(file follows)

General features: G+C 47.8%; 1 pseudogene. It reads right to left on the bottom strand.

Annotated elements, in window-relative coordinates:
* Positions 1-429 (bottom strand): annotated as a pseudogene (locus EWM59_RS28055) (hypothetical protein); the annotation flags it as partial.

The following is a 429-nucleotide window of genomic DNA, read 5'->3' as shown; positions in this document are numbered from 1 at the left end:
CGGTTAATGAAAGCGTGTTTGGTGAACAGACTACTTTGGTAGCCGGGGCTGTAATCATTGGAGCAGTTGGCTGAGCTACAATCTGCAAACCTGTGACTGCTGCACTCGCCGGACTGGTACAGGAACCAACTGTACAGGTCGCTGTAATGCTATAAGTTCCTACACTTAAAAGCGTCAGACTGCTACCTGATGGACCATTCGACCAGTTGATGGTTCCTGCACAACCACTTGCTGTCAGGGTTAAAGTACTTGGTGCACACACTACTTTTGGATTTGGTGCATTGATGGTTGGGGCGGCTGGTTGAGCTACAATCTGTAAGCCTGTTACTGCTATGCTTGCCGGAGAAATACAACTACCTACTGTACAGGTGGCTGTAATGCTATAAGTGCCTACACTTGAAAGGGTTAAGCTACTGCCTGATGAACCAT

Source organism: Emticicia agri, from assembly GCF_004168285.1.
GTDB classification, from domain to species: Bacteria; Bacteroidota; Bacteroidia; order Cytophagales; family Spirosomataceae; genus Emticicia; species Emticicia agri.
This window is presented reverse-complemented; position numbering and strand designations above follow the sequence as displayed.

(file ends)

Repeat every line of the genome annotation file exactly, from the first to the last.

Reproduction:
General features: G+C 47.8%; 1 pseudogene. It reads right to left on the bottom strand.

Annotated elements, in window-relative coordinates:
* Positions 1-429 (bottom strand): annotated as a pseudogene (locus EWM59_RS28055) (hypothetical protein); the annotation flags it as partial.

The following is a 429-nucleotide window of genomic DNA, read 5'->3' as shown; positions in this document are numbered from 1 at the left end:
CGGTTAATGAAAGCGTGTTTGGTGAACAGACTACTTTGGTAGCCGGGGCTGTAATCATTGGAGCAGTTGGCTGAGCTACAATCTGCAAACCTGTGACTGCTGCACTCGCCGGACTGGTACAGGAACCAACTGTACAGGTCGCTGTAATGCTATAAGTTCCTACACTTAAAAGCGTCAGACTGCTACCTGATGGACCATTCGACCAGTTGATGGTTCCTGCACAACCACTTGCTGTCAGGGTTAAAGTACTTGGTGCACACACTACTTTTGGATTTGGTGCATTGATGGTTGGGGCGGCTGGTTGAGCTACAATCTGTAAGCCTGTTACTGCTATGCTTGCCGGAGAAATACAACTACCTACTGTACAGGTGGCTGTAATGCTATAAGTGCCTACACTTGAAAGGGTTAAGCTACTGCCTGATGAACCAT

Source organism: Emticicia agri, from assembly GCF_004168285.1.
GTDB classification, from domain to species: Bacteria; Bacteroidota; Bacteroidia; order Cytophagales; family Spirosomataceae; genus Emticicia; species Emticicia agri.
This window is presented reverse-complemented; position numbering and strand designations above follow the sequence as displayed.